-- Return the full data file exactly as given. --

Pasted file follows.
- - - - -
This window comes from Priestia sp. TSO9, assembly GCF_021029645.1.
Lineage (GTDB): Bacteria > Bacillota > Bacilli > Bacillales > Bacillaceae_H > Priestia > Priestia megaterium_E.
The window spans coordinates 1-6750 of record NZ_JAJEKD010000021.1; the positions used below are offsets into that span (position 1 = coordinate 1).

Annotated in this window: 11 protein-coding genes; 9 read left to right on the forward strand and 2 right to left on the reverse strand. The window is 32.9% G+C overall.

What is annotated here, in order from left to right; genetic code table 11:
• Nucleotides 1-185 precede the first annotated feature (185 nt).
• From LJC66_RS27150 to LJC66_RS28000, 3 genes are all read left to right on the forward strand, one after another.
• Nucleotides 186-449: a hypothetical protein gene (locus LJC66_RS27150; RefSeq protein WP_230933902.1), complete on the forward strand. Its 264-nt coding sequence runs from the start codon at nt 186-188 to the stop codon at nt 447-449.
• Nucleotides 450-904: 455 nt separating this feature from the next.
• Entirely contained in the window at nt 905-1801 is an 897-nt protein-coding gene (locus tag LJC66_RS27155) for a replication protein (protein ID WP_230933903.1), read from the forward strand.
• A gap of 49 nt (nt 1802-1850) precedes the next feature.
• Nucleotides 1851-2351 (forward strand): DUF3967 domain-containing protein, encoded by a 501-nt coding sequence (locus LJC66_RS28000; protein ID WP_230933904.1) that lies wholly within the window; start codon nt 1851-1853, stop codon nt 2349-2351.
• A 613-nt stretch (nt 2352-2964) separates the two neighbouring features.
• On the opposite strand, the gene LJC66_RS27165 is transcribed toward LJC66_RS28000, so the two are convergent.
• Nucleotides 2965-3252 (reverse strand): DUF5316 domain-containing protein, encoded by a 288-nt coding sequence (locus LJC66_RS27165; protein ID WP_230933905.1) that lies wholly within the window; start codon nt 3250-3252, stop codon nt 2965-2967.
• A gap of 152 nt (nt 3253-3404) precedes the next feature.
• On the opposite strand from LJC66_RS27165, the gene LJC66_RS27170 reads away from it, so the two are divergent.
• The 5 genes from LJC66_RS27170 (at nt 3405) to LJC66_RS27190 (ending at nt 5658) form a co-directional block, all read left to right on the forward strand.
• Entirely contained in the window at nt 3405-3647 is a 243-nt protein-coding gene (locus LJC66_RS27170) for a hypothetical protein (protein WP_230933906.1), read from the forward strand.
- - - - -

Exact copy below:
This window comes from Priestia sp. TSO9, assembly GCF_021029645.1.
Lineage (GTDB): Bacteria > Bacillota > Bacilli > Bacillales > Bacillaceae_H > Priestia > Priestia megaterium_E.
The window spans coordinates 1-6750 of record NZ_JAJEKD010000021.1; the positions used below are offsets into that span (position 1 = coordinate 1).

Annotated in this window: 11 protein-coding genes; 9 read left to right on the forward strand and 2 right to left on the reverse strand. The window is 32.9% G+C overall.

What is annotated here, in order from left to right; genetic code table 11:
• Nucleotides 1-185 precede the first annotated feature (185 nt).
• From LJC66_RS27150 to LJC66_RS28000, 3 genes are all read left to right on the forward strand, one after another.
• Nucleotides 186-449: a hypothetical protein gene (locus LJC66_RS27150; RefSeq protein WP_230933902.1), complete on the forward strand. Its 264-nt coding sequence runs from the start codon at nt 186-188 to the stop codon at nt 447-449.
• Nucleotides 450-904: 455 nt separating this feature from the next.
• Entirely contained in the window at nt 905-1801 is an 897-nt protein-coding gene (locus tag LJC66_RS27155) for a replication protein (protein ID WP_230933903.1), read from the forward strand.
• A gap of 49 nt (nt 1802-1850) precedes the next feature.
• Nucleotides 1851-2351 (forward strand): DUF3967 domain-containing protein, encoded by a 501-nt coding sequence (locus LJC66_RS28000; protein ID WP_230933904.1) that lies wholly within the window; start codon nt 1851-1853, stop codon nt 2349-2351.
• A 613-nt stretch (nt 2352-2964) separates the two neighbouring features.
• On the opposite strand, the gene LJC66_RS27165 is transcribed toward LJC66_RS28000, so the two are convergent.
• Nucleotides 2965-3252 (reverse strand): DUF5316 domain-containing protein, encoded by a 288-nt coding sequence (locus LJC66_RS27165; protein ID WP_230933905.1) that lies wholly within the window; start codon nt 3250-3252, stop codon nt 2965-2967.
• A gap of 152 nt (nt 3253-3404) precedes the next feature.
• On the opposite strand from LJC66_RS27165, the gene LJC66_RS27170 reads away from it, so the two are divergent.
• The 5 genes from LJC66_RS27170 (at nt 3405) to LJC66_RS27190 (ending at nt 5658) form a co-directional block, all read left to right on the forward strand.
• Entirely contained in the window at nt 3405-3647 is a 243-nt protein-coding gene (locus LJC66_RS27170) for a hypothetical protein (protein WP_230933906.1), read from the forward strand.